European Journal of Immunology. Jan, 2005 | Pubmed ID: 15580656
Anergic B lymphocytes exert compromised signal transduction towards the activation of NF-kappa B in response to B cell antigen receptor (BCR) triggering, whereas activation of the ERK pathway appears normal. How this differential down-regulation of the NF-kappa B pathway is regulated remains still elusive. Here, we demonstrate that stimuli known to enhance 3',5'-cyclic adenosine monophosphate (cAMP) are capable of selectively suppressing the activation both of NF-kappa B downstream of the BCR and Toll-like receptor 4 in splenic B lymphocytes and of the high-affinity receptor for IgE in BM-derived mast cells. This suppression is accomplished by blocking phosphorylation and subsequent degradation of the inhibitor of NF-kappa B. A cAMP-dependent protein kinase (PKA) inhibitor reverses this suppressive effect, indicating that PKA is a downstream effector of cAMP in this process. Importantly, not only drugs that artificially elevate intracellular cAMP levels, but also the nucleoside adenosine, which is known to be a mediator of cellular distress, inhibit the NF-kappa B pathway. This suggests that adenosine-mediated signals represent an important step in the molecular decision process controlling inflammation versus anergic immune responses.
The Journal of Experimental Medicine. Aug, 2005 | Pubmed ID: 16087711
A long-standing paradox in the study of T cell antigen recognition is that of the high specificity-low affinity T cell receptor (TCR)-major histocompatibility complex peptide (MHCp) interaction. The existence of multivalent TCRs could resolve this paradox because they can simultaneously improve the avidity observed for monovalent interactions and allow for cooperative effects. We have studied the stoichiometry of the TCR by Blue Native-polyacrylamide gel electrophoresis and found that the TCR exists as a mixture of monovalent (alphabetagammaepsilondeltaepsilonzetazeta) and multivalent complexes with two or more ligand-binding TCRalpha/beta subunits. The coexistence of monovalent and multivalent complexes was confirmed by electron microscopy after label fracture of intact T cells, thus ruling out any possible artifact caused by detergent solubilization. We found that although only the multivalent complexes become phosphorylated at low antigen doses, both multivalent and monovalent TCRs are phosphorylated at higher doses. Thus, the multivalent TCRs could be responsible for sensing low concentrations of antigen, whereas the monovalent TCRs could be responsible for dose-response effects at high concentrations, conditions in which the multivalent TCRs are saturated. Thus, besides resolving TCR stoichiometry, these data can explain how T cells respond to a wide range of MHCp concentrations while maintaining high sensitivity.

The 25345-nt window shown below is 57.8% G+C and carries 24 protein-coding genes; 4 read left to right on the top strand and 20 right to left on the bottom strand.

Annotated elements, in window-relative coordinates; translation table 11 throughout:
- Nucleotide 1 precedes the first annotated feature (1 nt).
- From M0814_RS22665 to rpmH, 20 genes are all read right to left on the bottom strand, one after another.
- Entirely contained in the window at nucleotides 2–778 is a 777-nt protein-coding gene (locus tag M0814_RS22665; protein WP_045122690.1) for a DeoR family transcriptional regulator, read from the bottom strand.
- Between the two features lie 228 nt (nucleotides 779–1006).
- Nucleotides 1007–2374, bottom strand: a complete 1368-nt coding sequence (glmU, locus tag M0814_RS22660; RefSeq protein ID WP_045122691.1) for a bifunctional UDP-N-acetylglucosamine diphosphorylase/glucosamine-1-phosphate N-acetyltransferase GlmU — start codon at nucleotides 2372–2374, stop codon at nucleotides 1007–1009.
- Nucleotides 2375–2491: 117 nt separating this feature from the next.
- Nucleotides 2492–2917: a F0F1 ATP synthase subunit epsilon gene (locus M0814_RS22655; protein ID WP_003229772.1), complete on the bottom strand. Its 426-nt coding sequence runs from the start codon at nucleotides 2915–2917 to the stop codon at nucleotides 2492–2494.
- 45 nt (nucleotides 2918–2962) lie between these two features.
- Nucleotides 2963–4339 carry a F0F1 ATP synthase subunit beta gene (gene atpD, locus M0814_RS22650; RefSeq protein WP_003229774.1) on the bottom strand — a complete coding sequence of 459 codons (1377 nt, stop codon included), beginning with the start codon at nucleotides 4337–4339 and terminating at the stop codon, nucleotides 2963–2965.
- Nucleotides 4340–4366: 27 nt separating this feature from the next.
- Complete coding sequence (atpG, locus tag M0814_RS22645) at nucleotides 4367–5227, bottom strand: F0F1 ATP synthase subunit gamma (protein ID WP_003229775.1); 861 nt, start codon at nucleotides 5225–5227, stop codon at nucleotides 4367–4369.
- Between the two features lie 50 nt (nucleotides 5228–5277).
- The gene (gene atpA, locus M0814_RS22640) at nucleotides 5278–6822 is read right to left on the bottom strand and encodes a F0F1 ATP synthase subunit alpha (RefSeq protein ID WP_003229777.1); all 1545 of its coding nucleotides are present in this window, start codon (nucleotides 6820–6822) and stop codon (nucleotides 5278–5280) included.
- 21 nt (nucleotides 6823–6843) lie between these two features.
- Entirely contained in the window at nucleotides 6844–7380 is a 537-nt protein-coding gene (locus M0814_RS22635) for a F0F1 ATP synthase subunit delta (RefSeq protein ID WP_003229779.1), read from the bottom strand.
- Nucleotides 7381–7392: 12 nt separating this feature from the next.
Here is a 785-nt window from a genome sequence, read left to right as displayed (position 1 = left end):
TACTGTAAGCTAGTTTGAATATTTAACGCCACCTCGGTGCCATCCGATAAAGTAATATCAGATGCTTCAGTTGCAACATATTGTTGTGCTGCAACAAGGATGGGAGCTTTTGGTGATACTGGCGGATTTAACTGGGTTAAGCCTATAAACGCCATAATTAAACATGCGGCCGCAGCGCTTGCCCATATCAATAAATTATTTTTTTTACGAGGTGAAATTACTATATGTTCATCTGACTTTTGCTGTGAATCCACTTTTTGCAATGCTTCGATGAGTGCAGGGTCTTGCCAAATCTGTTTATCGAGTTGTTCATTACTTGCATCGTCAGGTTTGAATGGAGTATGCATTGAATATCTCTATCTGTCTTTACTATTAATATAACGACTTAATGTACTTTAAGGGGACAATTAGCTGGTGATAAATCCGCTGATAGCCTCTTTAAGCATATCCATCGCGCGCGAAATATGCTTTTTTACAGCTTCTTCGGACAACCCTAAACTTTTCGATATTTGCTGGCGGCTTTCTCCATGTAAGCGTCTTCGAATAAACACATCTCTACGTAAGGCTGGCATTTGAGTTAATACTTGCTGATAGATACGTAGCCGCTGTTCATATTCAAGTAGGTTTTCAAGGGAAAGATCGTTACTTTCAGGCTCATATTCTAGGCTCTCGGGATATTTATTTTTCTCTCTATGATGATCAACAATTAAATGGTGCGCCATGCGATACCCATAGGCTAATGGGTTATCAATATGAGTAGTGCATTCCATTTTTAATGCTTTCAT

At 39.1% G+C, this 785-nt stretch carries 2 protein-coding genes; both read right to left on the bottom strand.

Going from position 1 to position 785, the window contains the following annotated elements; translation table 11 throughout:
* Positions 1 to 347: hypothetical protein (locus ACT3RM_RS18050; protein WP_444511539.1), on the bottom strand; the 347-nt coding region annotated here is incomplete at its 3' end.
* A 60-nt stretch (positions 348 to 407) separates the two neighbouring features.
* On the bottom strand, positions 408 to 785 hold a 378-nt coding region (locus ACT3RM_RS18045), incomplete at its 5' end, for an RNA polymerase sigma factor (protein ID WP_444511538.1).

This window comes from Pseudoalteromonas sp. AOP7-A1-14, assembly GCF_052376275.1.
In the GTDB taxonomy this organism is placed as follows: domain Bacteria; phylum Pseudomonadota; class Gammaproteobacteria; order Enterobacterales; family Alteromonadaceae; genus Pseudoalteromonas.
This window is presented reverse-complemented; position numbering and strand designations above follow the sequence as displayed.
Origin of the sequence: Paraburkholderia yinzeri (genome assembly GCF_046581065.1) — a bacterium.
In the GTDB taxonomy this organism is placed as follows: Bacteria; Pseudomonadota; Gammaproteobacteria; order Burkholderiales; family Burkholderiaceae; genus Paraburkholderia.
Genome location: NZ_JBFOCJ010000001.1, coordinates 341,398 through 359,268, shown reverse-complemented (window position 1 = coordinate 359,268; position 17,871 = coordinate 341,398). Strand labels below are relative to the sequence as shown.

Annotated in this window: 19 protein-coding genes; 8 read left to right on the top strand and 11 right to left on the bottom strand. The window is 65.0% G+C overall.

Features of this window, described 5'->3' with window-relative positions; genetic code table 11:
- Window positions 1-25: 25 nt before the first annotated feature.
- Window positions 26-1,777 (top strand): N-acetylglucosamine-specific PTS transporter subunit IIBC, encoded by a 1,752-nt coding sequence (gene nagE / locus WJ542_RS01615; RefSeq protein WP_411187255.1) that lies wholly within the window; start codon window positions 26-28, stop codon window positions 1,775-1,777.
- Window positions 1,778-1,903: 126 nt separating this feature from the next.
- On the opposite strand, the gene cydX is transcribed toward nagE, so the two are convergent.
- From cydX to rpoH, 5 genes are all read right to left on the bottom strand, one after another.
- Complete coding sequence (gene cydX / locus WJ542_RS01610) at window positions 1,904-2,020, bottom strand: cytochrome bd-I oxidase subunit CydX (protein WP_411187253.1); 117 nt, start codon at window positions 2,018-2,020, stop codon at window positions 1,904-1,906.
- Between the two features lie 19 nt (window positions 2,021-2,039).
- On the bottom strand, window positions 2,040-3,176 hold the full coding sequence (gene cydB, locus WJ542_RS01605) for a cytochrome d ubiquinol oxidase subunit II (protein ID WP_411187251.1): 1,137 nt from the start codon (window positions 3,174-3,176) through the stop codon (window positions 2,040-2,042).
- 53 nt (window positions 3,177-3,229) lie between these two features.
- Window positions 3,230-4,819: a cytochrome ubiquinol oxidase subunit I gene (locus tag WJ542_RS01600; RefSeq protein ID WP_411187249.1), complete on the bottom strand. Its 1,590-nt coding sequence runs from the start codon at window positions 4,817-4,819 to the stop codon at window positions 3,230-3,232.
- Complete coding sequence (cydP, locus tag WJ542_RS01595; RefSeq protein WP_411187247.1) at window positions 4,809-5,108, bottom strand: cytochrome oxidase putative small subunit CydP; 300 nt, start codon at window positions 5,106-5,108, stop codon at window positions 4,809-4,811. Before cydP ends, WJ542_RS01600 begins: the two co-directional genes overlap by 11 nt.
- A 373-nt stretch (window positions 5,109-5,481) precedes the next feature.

Proteomics. Sep, 2005 | Pubmed ID: 16097032